South Wales Guardian Opinion

First published in News

ONE of Wales’s oldest Welsh-language support groups has parted company with its chief executive. Former newspaper editor Cathryn Ings has left her post at Menter Cwm Gwendraeth amid claims that her Welsh was not considered good enough.

If this is indeed the case, it raises serious questions. What exactly and who precisely defines "good" Welsh anyway? Those who know Ms Ings will be aware she is a fluent Welsh speaker who also writes in the language.

So if her Welsh fails the test what message does that send out to people eager to learn or the large numbers who simply lack the confidence to converse in their native tongue?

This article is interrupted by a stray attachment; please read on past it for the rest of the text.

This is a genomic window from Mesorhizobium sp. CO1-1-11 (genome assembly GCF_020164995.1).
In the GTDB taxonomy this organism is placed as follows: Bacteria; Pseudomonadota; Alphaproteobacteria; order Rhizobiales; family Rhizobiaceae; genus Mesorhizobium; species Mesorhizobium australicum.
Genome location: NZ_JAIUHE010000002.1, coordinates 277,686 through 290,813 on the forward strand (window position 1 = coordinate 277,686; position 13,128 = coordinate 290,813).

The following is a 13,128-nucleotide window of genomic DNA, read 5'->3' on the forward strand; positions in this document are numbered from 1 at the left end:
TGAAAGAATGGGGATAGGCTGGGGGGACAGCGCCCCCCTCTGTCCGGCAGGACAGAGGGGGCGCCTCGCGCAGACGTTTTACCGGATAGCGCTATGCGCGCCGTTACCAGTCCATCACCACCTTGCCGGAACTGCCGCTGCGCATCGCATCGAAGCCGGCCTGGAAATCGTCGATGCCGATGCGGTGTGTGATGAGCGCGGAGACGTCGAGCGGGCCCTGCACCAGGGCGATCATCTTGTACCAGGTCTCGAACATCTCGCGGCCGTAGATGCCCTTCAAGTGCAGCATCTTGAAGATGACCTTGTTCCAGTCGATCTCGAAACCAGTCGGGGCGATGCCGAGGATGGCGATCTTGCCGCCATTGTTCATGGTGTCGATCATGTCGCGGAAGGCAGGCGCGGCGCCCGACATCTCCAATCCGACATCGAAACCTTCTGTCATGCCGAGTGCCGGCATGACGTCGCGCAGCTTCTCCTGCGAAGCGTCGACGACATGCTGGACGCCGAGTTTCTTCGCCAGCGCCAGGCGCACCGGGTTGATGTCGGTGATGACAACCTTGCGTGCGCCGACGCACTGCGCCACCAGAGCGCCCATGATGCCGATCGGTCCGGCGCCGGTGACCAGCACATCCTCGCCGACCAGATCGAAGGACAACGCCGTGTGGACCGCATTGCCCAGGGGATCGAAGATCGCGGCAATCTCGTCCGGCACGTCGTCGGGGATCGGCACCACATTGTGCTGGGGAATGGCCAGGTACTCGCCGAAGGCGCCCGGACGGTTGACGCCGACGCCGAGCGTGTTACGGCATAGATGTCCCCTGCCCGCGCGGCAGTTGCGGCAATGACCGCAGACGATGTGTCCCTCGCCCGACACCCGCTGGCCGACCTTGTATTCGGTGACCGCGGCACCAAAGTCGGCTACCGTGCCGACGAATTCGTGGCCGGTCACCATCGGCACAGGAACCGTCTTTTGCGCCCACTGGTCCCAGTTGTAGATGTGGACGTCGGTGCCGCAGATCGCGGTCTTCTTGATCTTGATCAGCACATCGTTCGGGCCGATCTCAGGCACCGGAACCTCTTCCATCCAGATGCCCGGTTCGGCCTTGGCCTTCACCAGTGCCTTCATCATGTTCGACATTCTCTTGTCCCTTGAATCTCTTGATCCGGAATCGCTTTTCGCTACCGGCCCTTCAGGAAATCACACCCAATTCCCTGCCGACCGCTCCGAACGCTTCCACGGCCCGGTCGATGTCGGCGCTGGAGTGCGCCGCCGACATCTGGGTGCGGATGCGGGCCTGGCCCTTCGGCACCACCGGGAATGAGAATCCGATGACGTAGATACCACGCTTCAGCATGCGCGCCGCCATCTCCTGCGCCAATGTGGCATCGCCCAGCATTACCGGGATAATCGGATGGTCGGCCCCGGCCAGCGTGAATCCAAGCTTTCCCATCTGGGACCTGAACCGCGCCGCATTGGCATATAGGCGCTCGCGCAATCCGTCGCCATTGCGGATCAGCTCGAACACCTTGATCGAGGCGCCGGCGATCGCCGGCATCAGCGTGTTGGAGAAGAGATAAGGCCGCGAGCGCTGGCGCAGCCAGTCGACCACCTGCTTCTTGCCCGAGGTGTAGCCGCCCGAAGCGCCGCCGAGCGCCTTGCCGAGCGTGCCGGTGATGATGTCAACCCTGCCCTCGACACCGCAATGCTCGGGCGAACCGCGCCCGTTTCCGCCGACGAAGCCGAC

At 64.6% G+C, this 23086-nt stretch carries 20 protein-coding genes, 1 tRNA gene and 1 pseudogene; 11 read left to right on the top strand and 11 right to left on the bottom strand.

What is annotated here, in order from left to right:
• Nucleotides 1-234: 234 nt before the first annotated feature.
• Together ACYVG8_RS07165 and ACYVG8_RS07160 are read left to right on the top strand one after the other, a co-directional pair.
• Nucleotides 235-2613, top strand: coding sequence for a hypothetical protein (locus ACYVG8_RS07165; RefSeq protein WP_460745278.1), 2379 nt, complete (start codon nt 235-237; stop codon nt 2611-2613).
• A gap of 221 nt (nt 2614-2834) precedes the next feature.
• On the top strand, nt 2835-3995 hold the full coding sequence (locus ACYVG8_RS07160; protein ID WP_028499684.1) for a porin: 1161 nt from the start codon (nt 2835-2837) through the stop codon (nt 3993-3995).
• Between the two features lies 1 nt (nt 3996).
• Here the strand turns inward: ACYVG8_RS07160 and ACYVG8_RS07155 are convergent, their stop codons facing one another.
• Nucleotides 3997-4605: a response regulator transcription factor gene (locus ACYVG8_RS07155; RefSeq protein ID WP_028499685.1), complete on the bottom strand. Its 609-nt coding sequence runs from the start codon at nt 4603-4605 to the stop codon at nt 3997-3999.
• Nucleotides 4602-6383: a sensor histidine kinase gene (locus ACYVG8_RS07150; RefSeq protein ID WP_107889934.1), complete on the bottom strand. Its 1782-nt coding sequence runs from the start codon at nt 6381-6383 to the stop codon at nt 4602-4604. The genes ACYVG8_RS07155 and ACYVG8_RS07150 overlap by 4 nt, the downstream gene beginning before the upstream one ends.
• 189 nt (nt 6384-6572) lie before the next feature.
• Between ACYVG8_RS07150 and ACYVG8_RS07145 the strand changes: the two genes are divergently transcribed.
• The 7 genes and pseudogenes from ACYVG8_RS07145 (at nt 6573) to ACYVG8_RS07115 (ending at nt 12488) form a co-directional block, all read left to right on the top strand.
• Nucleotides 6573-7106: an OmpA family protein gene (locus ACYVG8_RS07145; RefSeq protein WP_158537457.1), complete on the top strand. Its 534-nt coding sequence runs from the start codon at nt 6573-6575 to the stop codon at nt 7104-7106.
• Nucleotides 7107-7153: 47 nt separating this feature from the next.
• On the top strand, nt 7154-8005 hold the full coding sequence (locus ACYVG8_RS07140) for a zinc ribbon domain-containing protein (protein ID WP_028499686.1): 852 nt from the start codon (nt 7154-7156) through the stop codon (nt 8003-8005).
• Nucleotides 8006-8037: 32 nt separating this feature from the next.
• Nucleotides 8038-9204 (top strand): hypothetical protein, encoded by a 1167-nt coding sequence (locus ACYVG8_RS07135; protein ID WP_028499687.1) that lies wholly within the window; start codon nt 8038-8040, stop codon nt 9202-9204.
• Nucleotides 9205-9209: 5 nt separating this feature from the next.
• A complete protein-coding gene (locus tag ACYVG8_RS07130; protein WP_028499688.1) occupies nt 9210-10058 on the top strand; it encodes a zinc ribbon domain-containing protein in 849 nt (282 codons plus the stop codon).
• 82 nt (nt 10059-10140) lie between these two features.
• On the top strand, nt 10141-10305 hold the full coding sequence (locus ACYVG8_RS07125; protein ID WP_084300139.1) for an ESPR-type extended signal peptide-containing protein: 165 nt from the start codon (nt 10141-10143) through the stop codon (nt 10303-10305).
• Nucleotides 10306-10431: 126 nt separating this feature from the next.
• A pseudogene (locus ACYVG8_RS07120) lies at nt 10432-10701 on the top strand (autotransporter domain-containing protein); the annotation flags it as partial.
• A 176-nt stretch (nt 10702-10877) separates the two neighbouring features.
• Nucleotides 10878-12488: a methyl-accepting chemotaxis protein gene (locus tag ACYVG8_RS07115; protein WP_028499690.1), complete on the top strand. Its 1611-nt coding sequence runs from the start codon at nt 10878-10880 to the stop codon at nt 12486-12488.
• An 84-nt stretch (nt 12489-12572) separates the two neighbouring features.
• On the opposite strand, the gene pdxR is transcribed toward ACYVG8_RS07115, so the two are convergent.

Such an elitist, middle-class approach to our language comes across as narrow-minded and snobbish – yet Menter Cwm Gwendraeth's prime aim to to get more people to speak Welsh.

You can hear more Welsh on the streets of Ammanford, for instance, that you can in several towns further west or up north.

It is, of course, a different kind of Welsh to that spoken in, say, Blaenau Ffestiniog. Nevertheless, it is a type of Welsh that many people in the Amman Valley feel comfortable with – the same can obviously be said for the Gwendraeth, Towy and Swansea Valleys and other areas throughout the Principality.

Surely the diversity of the different types of Welsh is something to be celebrated, along with regional accents?

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